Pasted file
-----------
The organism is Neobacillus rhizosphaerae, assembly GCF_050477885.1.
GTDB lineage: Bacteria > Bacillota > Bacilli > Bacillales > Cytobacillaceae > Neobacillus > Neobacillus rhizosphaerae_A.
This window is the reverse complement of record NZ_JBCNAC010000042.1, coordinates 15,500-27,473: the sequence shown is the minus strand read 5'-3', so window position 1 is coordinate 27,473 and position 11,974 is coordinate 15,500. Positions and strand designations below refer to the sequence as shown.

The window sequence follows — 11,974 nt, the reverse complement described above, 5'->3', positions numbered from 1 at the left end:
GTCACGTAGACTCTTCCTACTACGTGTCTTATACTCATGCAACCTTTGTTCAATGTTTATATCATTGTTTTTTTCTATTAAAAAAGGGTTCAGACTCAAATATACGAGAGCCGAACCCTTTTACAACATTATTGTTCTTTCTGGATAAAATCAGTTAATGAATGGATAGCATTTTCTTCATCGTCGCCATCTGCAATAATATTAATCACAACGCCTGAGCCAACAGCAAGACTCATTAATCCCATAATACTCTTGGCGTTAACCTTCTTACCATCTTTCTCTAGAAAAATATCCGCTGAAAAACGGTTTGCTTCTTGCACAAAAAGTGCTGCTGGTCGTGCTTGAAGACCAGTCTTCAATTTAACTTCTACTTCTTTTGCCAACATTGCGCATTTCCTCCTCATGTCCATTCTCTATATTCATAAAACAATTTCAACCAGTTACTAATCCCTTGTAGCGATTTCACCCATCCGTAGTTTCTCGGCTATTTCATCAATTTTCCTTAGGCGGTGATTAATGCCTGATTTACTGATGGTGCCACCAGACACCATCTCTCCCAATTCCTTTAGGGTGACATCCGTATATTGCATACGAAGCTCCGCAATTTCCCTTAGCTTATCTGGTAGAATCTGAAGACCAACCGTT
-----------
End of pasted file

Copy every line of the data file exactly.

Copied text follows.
The organism is Neobacillus rhizosphaerae, assembly GCF_050477885.1.
GTDB lineage: Bacteria > Bacillota > Bacilli > Bacillales > Cytobacillaceae > Neobacillus > Neobacillus rhizosphaerae_A.
This window is the reverse complement of record NZ_JBCNAC010000042.1, coordinates 15,500-27,473: the sequence shown is the minus strand read 5'-3', so window position 1 is coordinate 27,473 and position 11,974 is coordinate 15,500. Positions and strand designations below refer to the sequence as shown.

The window sequence follows — 11,974 nt, the reverse complement described above, 5'->3', positions numbered from 1 at the left end:
GTCACGTAGACTCTTCCTACTACGTGTCTTATACTCATGCAACCTTTGTTCAATGTTTATATCATTGTTTTTTTCTATTAAAAAAGGGTTCAGACTCAAATATACGAGAGCCGAACCCTTTTACAACATTATTGTTCTTTCTGGATAAAATCAGTTAATGAATGGATAGCATTTTCTTCATCGTCGCCATCTGCAATAATATTAATCACAACGCCTGAGCCAACAGCAAGACTCATTAATCCCATAATACTCTTGGCGTTAACCTTCTTACCATCTTTCTCTAGAAAAATATCCGCTGAAAAACGGTTTGCTTCTTGCACAAAAAGTGCTGCTGGTCGTGCTTGAAGACCAGTCTTCAATTTAACTTCTACTTCTTTTGCCAACATTGCGCATTTCCTCCTCATGTCCATTCTCTATATTCATAAAACAATTTCAACCAGTTACTAATCCCTTGTAGCGATTTCACCCATCCGTAGTTTCTCGGCTATTTCATCAATTTTCCTTAGGCGGTGATTAATGCCTGATTTACTGATGGTGCCACCAGACACCATCTCTCCCAATTCCTTTAGGGTGACATCCGTATATTGCATACGAAGCTCCGCAATTTCCCTTAGCTTATCTGGTAGAATCTGAAGACCAACCGTT